Subject: kern/7836: gethostname fails with small buffer
To: None <>
From: None <>
List: netbsd-bugs
Date: 06/22/1999 20:23:46
>Number:         7836
>Category:       kern
>Synopsis:       gethostname fails with small buffer
>Confidential:   no
>Severity:       non-critical
>Priority:       low
>Responsible:    kern-bug-people (Kernel Bug People)
>State:          open
>Class:          sw-bug
>Submitter-Id:   net
>Arrival-Date:   Tue Jun 22 20:05:01 1999
>Originator:     gethostname fails with small buffer
>Release:        NetBSD 1.4C, 9th June 1999
System: NetBSD mona 1.4C NetBSD 1.4C (MONA) #149: Wed Jun 9 11:30:29 EST 1999
simonb@mona:/NetBSD/src/sys/arch/pmax/compile/MONA pmax

	gethostname() fails with ENOMEM if the buffer provided is
	too small, due to gethostname() being implemented with
	sysctl().  Not only is this in conflict with the man page for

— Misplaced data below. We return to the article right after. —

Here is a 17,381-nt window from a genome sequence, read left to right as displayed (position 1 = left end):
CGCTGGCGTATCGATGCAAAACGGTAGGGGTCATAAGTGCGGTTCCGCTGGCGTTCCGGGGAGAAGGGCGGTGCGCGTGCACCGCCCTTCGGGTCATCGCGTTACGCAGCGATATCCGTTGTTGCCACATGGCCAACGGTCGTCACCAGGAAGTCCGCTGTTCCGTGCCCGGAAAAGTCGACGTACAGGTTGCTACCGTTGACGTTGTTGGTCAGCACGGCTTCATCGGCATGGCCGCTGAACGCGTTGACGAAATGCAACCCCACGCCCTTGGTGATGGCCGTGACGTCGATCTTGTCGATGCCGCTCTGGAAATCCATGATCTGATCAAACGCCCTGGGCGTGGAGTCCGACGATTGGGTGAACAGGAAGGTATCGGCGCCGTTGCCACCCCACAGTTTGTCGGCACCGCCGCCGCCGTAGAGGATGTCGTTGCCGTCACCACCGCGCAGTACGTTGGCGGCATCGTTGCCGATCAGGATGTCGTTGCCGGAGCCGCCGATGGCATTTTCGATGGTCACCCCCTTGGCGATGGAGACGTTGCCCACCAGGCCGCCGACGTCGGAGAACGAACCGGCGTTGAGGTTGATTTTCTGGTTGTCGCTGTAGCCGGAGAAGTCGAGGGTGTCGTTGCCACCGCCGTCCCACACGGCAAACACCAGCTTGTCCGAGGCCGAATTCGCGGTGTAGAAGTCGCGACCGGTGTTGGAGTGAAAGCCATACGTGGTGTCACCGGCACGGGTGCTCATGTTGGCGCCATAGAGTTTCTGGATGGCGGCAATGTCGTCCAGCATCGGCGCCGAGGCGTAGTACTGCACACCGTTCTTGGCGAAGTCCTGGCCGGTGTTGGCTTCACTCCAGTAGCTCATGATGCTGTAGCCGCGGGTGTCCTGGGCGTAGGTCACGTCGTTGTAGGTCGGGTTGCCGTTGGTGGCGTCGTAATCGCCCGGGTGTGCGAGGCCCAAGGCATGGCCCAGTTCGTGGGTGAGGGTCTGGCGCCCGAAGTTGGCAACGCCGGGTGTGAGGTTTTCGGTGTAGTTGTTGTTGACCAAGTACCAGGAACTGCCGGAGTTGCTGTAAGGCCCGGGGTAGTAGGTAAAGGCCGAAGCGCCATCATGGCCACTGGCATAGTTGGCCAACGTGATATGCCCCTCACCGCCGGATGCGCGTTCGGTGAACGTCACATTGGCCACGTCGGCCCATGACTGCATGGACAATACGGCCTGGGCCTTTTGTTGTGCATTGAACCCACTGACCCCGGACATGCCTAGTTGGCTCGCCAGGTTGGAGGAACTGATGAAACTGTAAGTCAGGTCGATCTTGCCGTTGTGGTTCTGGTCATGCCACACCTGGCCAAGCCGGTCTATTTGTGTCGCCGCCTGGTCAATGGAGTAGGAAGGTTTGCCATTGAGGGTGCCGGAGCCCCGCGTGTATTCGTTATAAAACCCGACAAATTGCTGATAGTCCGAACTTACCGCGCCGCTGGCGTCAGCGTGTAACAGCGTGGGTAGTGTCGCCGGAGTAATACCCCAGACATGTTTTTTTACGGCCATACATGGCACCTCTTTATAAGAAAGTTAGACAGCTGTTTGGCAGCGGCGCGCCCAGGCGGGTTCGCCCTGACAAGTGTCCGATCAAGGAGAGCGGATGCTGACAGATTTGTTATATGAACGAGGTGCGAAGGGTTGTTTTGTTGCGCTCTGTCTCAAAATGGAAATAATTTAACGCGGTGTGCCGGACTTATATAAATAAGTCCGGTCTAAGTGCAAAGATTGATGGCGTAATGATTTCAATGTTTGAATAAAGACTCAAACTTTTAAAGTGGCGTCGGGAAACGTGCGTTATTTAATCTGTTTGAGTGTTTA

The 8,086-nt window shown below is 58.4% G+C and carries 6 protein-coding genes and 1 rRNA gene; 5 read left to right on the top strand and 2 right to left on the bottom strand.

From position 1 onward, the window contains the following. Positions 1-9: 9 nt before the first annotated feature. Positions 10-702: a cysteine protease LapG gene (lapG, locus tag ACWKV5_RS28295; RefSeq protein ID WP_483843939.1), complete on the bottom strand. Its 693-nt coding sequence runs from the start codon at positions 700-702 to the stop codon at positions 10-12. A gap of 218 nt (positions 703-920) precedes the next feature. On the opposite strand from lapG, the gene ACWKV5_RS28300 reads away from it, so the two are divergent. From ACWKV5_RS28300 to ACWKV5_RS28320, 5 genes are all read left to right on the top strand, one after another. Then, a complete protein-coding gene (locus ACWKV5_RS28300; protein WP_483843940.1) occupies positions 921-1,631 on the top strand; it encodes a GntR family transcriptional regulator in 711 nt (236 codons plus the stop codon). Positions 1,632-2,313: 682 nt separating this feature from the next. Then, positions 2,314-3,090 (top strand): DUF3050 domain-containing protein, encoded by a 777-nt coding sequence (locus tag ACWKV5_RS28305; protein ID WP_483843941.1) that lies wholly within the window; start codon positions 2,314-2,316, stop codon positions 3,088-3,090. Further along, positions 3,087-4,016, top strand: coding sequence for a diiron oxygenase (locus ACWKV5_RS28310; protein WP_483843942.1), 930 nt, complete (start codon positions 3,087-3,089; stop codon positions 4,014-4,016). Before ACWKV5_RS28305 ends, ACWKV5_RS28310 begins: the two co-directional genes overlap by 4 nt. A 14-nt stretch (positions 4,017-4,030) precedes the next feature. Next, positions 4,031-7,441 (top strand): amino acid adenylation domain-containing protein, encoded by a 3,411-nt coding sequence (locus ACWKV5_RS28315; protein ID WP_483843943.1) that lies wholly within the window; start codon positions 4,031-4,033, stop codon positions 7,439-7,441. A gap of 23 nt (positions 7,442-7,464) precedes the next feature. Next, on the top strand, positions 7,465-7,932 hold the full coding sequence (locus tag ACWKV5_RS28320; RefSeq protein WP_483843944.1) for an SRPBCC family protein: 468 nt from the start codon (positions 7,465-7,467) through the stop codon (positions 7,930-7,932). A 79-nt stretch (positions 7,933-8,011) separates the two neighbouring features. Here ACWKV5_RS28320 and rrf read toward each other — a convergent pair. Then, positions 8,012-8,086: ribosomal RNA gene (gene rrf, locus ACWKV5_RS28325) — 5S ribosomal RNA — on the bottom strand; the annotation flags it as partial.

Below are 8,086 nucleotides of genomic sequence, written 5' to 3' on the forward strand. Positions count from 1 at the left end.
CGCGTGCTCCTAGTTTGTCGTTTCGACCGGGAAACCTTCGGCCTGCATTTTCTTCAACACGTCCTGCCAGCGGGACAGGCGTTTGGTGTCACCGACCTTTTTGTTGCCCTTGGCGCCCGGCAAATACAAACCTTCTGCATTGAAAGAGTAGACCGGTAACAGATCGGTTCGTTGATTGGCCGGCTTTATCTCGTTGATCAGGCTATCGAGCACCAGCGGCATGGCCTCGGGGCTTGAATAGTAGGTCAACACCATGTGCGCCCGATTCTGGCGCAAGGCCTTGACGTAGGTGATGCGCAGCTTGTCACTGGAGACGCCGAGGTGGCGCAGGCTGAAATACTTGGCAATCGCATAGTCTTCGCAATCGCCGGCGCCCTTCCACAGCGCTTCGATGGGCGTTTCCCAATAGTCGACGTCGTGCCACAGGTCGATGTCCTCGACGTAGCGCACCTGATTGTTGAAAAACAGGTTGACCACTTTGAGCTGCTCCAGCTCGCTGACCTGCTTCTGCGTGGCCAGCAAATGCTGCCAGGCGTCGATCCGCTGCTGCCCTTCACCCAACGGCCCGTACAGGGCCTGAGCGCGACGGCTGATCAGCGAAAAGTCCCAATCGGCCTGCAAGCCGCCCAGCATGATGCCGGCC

gethostname(), it also doesn't match what the rest of the known
	UNIX world seems to do.

	Compile up an old game and watch the high score table fail
	dismally after killing all the zombies.  Or just try the

	mona:/tmp 132> cat zz.c
		char buf[XX];

		if (gethostname(buf, XX) == 0)
			printf("Hostname: %s\n", buf);
	mona:/tmp 133> cc -DXX=5 zz.c -o zz
	mona:/tmp 134> ./zz 
	Hostname: mona
	mona:/tmp 135> cc -DXX=3 zz.c -o zz
	mona:/tmp 136> ./zz
	gethostname: Cannot allocate memory

	None given.  It'd be real easy to change the manpage to say
	"the buffer must be long enough to hold the hostname.", but I
	don't think this is the right answer.  Maybe sysctl_string()
	in sys/kern/kern_sysctl.c could gain a flag saying it's OK
	to truncate a return string?

	Is gethostname() in any standards?